[Extracorporeal shock wave therapy for patients suffering from recalcitrant Osgood-Schlatter disease]

Sportverletz Sportschaden. 2012 Dec;26(4):218-22. doi: 10.1055/s-0032-1325478. Epub 2012 Oct 9.
[Article in German]


Background: Intensive physical load can damage epi-/apophyseal growth. Osgood-Schlatter disease is a well-known and sport-associated overuse injury of the tibial tuberosity apophysis. Long-lasting load-associated pain and a reduced ability to play sports can be the consequence.

Aim of the study: The aim of this study was to analyse the safety and effectiveness of extracorporeal shock wave therapy (ESWT) for recalcitrant Osgood-Schlatter disease.

Patients and methods: 14 adolescent patients, median age 14 (13.2-14.7) years, suffering from recalcitrant Osgood-Schlatter disease (16 symptomatic knees) were treated with radial extracorporeal shock waves. The nine boys, median age 14 (13.5-15.0) years and the five girls, median age 12 (10.8-15.2) were retrospectively followed up 5.6 (3.4 - 6.7) years later using the disease specific VISA-P-G questionnaire which is validated for jumper's knee.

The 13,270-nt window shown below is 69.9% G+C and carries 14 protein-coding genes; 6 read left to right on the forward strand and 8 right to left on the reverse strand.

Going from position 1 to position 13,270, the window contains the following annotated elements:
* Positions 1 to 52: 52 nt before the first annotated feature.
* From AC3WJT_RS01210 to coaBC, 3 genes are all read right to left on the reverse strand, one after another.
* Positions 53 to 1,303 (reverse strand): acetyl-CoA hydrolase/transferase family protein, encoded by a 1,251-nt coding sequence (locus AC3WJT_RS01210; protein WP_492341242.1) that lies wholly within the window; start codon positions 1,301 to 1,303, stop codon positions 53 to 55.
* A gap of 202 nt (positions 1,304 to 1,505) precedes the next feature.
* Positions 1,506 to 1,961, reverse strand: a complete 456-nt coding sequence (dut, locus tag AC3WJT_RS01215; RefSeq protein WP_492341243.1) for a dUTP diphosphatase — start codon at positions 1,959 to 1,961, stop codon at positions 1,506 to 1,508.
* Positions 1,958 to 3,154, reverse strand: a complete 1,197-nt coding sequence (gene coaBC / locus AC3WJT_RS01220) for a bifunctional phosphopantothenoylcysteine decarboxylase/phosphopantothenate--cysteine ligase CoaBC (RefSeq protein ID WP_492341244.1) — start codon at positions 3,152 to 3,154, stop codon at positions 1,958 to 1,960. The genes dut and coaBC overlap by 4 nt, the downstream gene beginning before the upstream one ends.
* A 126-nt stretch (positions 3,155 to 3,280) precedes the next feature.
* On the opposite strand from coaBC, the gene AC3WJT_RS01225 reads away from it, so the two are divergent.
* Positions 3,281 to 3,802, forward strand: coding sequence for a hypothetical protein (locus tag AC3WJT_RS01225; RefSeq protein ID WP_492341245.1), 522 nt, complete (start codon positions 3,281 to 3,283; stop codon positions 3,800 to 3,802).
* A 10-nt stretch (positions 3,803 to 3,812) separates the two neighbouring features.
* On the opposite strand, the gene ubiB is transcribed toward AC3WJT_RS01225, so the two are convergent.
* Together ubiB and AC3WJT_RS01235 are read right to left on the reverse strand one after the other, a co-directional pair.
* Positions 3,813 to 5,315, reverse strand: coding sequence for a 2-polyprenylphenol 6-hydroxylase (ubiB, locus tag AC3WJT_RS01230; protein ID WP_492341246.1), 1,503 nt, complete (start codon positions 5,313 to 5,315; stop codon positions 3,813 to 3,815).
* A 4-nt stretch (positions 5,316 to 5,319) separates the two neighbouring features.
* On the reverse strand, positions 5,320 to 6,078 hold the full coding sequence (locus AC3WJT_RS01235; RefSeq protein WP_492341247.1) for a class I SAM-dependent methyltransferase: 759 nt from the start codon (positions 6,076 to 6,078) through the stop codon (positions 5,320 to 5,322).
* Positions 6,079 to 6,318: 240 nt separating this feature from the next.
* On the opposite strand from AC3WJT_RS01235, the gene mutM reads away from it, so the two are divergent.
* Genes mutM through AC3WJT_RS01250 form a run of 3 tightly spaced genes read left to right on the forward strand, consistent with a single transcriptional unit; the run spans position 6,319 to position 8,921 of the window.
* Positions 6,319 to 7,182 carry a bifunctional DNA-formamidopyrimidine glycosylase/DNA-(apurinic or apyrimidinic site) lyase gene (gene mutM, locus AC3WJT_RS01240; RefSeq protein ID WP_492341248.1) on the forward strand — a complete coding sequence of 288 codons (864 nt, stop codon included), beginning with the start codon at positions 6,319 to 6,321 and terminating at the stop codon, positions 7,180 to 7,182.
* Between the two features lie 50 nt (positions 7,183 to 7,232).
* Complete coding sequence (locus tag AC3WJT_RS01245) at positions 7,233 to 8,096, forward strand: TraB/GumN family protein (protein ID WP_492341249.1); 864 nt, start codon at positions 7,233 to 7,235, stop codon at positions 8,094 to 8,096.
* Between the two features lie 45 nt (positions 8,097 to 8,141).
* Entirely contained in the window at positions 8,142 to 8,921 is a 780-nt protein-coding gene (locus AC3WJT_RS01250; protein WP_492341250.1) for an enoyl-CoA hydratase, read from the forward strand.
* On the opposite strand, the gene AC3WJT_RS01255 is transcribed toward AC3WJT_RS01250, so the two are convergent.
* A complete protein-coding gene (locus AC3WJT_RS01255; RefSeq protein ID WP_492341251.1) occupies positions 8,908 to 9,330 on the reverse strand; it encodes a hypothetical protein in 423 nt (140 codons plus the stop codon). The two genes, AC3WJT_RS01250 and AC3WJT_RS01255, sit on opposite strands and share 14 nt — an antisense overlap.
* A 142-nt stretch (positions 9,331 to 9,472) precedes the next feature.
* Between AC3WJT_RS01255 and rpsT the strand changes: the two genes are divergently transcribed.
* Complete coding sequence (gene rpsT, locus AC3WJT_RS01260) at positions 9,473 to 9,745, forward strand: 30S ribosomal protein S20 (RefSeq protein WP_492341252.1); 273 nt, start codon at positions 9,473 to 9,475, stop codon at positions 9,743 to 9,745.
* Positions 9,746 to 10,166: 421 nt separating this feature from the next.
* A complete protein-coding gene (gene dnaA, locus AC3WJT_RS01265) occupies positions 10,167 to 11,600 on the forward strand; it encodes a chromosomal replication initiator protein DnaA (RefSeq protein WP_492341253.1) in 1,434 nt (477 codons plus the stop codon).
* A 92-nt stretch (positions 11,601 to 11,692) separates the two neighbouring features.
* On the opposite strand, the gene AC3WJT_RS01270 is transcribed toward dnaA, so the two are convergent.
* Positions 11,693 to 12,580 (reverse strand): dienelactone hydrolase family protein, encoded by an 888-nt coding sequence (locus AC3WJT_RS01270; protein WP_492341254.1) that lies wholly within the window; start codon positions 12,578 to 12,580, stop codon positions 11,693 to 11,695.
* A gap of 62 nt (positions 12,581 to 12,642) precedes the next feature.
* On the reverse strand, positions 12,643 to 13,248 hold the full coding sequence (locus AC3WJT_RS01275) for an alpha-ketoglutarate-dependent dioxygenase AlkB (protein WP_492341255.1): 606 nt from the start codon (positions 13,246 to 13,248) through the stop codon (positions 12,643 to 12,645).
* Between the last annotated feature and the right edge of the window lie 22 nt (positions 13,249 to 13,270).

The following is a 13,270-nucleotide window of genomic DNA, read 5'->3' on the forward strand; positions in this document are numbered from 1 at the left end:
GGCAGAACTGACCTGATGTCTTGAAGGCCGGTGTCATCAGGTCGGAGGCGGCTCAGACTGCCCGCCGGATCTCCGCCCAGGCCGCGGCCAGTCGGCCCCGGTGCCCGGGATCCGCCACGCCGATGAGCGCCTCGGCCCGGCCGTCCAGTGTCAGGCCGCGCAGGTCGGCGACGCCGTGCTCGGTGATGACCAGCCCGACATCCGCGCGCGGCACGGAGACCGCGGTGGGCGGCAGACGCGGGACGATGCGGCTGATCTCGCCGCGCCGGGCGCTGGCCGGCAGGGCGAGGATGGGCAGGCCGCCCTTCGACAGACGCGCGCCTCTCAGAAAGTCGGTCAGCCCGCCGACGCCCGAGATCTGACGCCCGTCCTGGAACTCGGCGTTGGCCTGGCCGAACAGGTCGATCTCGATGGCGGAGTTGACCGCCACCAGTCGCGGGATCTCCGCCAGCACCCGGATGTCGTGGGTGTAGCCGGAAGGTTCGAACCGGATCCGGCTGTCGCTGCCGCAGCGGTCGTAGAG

Results: At follow up the median VISA-P-G score was 100 (82.9-100.9). Twelve of 16 knees (75%) reached 100 out of 100 VISA-P-G points. Four patients changed their sports activity due to persisting problems at the distal patellar tendon insertion. Four knees had persisting tibial tuberosity pain when playing sport. Pain induced by activities of daily living (stair climbing) was stated in two cases. No side effects or long-term complications were reported.

Conclusions: This pilot study demonstrates that radial ESWT is a safe and promising treatment for adolescent athletes with recalcitrant Osgood-Schlatter disease.

Publication types

  • Clinical Trial
  • English Abstract

MeSH terms

  • Adolescent
  • Athletic Injuries / complications
  • Athletic Injuries / diagnosis
  • Athletic Injuries / therapy*
  • Cumulative Trauma Disorders / complications
  • Cumulative Trauma Disorders / diagnosis
  • Cumulative Trauma Disorders / therapy*
  • Female
  • High-Energy Shock Waves / therapeutic use*
  • High-Intensity Focused Ultrasound Ablation / methods*
  • Humans
  • Male
  • Osteochondrosis / diagnosis
  • Osteochondrosis / etiology
  • Osteochondrosis / therapy*
  • Treatment Outcome